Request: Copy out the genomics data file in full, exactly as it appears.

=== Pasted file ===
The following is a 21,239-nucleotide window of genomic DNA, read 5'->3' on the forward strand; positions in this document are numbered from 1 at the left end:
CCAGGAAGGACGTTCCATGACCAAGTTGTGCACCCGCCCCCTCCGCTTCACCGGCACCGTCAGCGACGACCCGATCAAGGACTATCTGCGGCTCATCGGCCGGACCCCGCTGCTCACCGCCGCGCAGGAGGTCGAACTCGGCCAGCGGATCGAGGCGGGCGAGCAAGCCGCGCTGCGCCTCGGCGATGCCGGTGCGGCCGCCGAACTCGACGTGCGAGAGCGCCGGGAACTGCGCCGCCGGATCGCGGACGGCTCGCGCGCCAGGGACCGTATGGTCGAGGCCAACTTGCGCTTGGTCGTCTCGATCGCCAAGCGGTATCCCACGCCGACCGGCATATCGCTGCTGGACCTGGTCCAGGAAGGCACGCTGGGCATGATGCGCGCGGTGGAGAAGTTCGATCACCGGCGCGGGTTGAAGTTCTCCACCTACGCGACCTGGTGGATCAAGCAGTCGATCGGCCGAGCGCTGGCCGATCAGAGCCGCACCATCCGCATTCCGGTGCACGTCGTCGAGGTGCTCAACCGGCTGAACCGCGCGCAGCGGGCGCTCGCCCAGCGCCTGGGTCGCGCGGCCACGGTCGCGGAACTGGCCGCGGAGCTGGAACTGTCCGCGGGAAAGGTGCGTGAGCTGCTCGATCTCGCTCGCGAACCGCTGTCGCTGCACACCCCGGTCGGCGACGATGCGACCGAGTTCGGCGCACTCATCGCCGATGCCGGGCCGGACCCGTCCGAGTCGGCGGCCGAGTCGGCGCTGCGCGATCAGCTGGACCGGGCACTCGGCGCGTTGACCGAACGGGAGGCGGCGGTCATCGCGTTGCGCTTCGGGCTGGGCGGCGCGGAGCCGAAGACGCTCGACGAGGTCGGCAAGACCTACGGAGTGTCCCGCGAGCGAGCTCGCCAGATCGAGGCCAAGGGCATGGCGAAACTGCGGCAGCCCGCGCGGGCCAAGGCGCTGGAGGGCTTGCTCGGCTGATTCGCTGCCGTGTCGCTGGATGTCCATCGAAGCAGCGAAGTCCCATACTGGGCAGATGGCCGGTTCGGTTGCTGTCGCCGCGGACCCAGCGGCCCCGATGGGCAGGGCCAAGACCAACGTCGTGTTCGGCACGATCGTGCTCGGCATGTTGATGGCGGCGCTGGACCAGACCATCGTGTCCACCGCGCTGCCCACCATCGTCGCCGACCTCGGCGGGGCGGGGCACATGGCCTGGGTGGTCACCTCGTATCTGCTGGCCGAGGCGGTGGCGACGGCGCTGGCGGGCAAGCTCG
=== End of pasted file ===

The following is a 21,239-nucleotide window of genomic DNA, read 5'->3' on the forward strand; positions in this document are numbered from 1 at the left end:
CCAGGAAGGACGTTCCATGACCAAGTTGTGCACCCGCCCCCTCCGCTTCACCGGCACCGTCAGCGACGACCCGATCAAGGACTATCTGCGGCTCATCGGCCGGACCCCGCTGCTCACCGCCGCGCAGGAGGTCGAACTCGGCCAGCGGATCGAGGCGGGCGAGCAAGCCGCGCTGCGCCTCGGCGATGCCGGTGCGGCCGCCGAACTCGACGTGCGAGAGCGCCGGGAACTGCGCCGCCGGATCGCGGACGGCTCGCGCGCCAGGGACCGTATGGTCGAGGCCAACTTGCGCTTGGTCGTCTCGATCGCCAAGCGGTATCCCACGCCGACCGGCATATCGCTGCTGGACCTGGTCCAGGAAGGCACGCTGGGCATGATGCGCGCGGTGGAGAAGTTCGATCACCGGCGCGGGTTGAAGTTCTCCACCTACGCGACCTGGTGGATCAAGCAGTCGATCGGCCGAGCGCTGGCCGATCAGAGCCGCACCATCCGCATTCCGGTGCACGTCGTCGAGGTGCTCAACCGGCTGAACCGCGCGCAGCGGGCGCTCGCCCAGCGCCTGGGTCGCGCGGCCACGGTCGCGGAACTGGCCGCGGAGCTGGAACTGTCCGCGGGAAAGGTGCGTGAGCTGCTCGATCTCGCTCGCGAACCGCTGTCGCTGCACACCCCGGTCGGCGACGATGCGACCGAGTTCGGCGCACTCATCGCCGATGCCGGGCCGGACCCGTCCGAGTCGGCGGCCGAGTCGGCGCTGCGCGATCAGCTGGACCGGGCACTCGGCGCGTTGACCGAACGGGAGGCGGCGGTCATCGCGTTGCGCTTCGGGCTGGGCGGCGCGGAGCCGAAGACGCTCGACGAGGTCGGCAAGACCTACGGAGTGTCCCGCGAGCGAGCTCGCCAGATCGAGGCCAAGGGCATGGCGAAACTGCGGCAGCCCGCGCGGGCCAAGGCGCTGGAGGGCTTGCTCGGCTGATTCGCTGCCGTGTCGCTGGATGTCCATCGAAGCAGCGAAGTCCCATACTGGGCAGATGGCCGGTTCGGTTGCTGTCGCCGCGGACCCAGCGGCCCCGATGGGCAGGGCCAAGACCAACGTCGTGTTCGGCACGATCGTGCTCGGCATGTTGATGGCGGCGCTGGACCAGACCATCGTGTCCACCGCGCTGCCCACCATCGTCGCCGACCTCGGCGGGGCGGGGCACATGGCCTGGGTGGTCACCTCGTATCTGCTGGCCGAGGCGGTGGCGACGGCGCTGGCGGGCAAGCTCG